From then on, Pilate tried to set Jesus free, but the Jewish leaders kept shouting, “If you let this man go, you are no friend of Caesar. Anyone who claims to be a king opposes Caesar.” John 19:12
Listen: John 19
The Roman Empire was a first-century world superpower. It stretched through Italy, Germany, France, Spain, Portugal, North Africa, Egypt, Syria, Turkey, and Greece. When we think of the Roman Empire, we often think of the powerful leaders. Men like Julius Caesar, Mark Antony, Nero and Caesar Augustus. These were not men to be trifled with and they took themselves and their power seriously.
God in flesh, Jesus is born into this world in a backwoods Roman colony. He begins to speak on a stage that was cluttered with the propaganda of the Roman war machine and the kingdom of Rome. Though he would be completely different from the Roman rulers, the first-century readers of the gospel of Luke couldn’t help but notice the parallels between language used to describe the emperor and the language of the angels announcing his arrival. Words like good news, savior and peace were commonly ascribed to the emperor and Rome. Jesus was redefining and challenging what these words really meant.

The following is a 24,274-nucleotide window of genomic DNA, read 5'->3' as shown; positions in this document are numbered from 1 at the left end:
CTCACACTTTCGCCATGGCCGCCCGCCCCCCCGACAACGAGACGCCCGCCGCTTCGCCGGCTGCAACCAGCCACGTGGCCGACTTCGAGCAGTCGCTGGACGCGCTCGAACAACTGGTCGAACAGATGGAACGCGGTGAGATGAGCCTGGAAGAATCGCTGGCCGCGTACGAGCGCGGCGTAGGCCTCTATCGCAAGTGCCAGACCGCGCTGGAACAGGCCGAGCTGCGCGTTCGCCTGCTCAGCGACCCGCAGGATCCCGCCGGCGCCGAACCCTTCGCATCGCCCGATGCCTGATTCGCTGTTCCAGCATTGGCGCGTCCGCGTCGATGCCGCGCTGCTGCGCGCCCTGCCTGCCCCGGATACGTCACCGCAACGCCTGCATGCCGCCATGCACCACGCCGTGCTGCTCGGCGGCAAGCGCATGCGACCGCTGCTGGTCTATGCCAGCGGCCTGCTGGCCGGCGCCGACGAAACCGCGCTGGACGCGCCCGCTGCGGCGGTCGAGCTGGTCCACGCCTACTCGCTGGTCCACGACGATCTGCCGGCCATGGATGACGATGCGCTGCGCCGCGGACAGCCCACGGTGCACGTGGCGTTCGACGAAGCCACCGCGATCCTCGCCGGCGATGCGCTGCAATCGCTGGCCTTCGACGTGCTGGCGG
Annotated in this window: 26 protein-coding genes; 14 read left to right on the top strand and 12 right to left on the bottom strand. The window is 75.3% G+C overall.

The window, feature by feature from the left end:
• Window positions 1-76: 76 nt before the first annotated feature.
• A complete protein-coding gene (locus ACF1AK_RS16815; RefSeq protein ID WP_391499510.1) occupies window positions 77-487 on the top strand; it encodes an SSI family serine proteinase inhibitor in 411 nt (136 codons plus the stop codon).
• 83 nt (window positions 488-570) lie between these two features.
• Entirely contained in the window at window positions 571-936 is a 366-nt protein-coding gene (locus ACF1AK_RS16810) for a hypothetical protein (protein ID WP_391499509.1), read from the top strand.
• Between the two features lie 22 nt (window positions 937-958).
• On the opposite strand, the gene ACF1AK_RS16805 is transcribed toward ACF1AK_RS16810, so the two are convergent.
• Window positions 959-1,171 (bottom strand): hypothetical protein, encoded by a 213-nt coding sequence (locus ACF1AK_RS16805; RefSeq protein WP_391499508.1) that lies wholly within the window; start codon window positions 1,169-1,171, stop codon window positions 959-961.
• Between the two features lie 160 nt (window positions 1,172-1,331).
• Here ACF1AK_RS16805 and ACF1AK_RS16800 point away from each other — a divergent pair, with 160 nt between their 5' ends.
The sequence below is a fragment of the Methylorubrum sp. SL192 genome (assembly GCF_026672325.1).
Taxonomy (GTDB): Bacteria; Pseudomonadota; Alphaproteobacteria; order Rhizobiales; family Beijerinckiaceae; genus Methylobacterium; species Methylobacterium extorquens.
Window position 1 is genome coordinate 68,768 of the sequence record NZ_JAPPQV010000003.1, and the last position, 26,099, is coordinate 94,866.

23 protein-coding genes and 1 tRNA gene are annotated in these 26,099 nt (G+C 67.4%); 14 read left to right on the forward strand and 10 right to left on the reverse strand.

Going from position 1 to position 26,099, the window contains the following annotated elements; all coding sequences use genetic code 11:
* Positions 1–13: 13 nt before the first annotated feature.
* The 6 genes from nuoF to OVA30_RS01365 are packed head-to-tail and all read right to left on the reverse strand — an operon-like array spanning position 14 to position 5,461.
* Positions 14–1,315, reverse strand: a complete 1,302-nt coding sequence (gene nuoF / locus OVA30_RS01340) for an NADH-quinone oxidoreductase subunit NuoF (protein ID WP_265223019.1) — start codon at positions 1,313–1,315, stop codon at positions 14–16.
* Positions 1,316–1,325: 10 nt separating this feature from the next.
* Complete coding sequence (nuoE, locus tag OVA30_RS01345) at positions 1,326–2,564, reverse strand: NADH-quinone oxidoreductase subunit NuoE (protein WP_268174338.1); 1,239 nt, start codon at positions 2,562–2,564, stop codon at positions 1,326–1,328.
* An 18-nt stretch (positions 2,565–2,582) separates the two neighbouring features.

This week we will look at how Jesus redefined those words and what it means to be a citizen in Jesus’ kingdom. We will see how Jesus as Caesar radically alters our view of life.
IN YOUR CHAIR TIME TODAY
Read Chapter Twelve of the book, A Doubter’s Guide to Jesus underlining things significant to you. Download the lock screen as a reminder of our new citizenship.
Download a printable PDF of the BTW week here.